One Twitter user emphasized
just how important representation was for her. “As a white-skinned redhead, I have very strong feelings about #TheLittleMermaid. Ariel changed my ginger world. The mean ‘jokes’ ended. I became envied for my hair. And you know what? I want little black girls to experience that same feeling with new Ariel.”
Ariel can be any race, because race is a social construct, and mermaids can be whatever color we please, because they don’t exist. If we’re going to go by the source material, the representation in ancient mythology fully supports fluidity between retellings.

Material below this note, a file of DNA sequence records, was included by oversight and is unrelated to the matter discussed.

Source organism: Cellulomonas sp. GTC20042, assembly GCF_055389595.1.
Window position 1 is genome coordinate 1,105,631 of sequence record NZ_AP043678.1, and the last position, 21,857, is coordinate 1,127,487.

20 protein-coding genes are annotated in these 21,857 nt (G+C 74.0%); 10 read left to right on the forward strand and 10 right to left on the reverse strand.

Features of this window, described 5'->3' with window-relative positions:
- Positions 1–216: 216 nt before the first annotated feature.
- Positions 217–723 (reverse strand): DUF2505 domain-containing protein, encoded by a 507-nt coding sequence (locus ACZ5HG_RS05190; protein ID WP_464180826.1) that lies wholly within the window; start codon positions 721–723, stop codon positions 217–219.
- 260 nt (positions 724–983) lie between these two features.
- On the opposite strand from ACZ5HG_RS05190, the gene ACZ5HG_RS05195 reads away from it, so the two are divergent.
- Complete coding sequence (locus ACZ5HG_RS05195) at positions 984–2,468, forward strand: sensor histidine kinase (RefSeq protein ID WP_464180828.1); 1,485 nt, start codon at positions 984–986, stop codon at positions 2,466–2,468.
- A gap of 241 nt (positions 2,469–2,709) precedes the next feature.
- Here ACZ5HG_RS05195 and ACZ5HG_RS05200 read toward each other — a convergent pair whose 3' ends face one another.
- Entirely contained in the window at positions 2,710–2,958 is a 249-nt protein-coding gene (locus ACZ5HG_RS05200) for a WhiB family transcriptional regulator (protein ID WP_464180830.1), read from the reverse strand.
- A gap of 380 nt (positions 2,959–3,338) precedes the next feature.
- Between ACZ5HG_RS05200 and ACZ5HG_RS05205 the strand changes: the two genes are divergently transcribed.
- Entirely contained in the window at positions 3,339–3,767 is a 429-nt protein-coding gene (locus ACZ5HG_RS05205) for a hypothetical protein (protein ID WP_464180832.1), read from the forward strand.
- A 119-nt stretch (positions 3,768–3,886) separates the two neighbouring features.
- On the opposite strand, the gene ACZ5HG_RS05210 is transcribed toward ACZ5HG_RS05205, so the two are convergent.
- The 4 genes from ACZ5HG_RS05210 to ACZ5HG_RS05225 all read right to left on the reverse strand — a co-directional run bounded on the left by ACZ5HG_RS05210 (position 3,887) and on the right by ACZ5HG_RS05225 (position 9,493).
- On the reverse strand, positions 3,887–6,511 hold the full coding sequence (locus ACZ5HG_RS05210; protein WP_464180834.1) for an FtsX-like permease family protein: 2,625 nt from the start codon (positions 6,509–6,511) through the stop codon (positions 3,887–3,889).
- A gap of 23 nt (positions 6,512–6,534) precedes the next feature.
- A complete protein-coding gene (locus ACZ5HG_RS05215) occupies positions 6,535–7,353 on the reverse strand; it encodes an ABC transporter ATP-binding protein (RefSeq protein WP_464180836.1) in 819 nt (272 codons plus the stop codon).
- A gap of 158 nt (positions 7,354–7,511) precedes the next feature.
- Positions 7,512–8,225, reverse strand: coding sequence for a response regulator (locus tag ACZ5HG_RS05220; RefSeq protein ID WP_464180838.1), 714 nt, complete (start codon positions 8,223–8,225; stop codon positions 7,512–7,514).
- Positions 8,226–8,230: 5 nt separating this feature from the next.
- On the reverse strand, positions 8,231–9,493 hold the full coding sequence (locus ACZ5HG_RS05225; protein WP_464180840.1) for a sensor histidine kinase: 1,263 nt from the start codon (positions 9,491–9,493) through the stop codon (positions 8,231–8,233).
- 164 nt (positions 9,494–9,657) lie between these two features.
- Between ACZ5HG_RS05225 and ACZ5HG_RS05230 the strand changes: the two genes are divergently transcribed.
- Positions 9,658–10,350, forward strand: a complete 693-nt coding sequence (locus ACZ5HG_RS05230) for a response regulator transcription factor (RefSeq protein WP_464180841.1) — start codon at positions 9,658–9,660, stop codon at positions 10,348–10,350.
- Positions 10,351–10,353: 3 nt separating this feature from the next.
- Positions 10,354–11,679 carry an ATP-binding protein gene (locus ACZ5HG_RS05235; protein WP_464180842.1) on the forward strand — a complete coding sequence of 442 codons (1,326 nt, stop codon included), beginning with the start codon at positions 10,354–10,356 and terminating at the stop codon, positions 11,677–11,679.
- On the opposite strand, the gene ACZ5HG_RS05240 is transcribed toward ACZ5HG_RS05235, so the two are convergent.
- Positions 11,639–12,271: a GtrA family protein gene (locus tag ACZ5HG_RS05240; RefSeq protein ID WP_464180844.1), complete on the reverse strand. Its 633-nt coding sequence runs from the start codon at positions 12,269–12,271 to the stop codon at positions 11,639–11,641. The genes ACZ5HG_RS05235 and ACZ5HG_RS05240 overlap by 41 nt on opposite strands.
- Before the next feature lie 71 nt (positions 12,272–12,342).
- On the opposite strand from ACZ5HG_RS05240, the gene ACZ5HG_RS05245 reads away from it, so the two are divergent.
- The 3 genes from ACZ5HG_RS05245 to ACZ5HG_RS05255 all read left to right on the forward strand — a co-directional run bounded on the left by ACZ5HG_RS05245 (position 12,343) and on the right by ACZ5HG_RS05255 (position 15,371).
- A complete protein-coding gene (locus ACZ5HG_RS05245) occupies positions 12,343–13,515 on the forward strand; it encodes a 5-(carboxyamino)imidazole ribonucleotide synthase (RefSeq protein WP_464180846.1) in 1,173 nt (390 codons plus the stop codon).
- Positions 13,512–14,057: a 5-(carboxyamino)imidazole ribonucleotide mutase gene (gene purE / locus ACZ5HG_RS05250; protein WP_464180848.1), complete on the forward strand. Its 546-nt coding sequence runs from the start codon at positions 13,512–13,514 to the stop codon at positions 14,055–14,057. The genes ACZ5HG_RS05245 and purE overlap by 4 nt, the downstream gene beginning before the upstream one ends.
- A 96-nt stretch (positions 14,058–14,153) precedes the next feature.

“We have dozens and dozens of versions [of myths] because everybody re-conceptualizes them through their own lens,” Kennedy said, explaining that Athenians, Spartans, Corinthians and the like each had their own versions. “To try to create them and craft them into singular versions that can’t ever be changed is fundamentally opposed to how myths functioned in the ancient world where they were created.” In short, bring on the black mermaids in the wine-colored seas.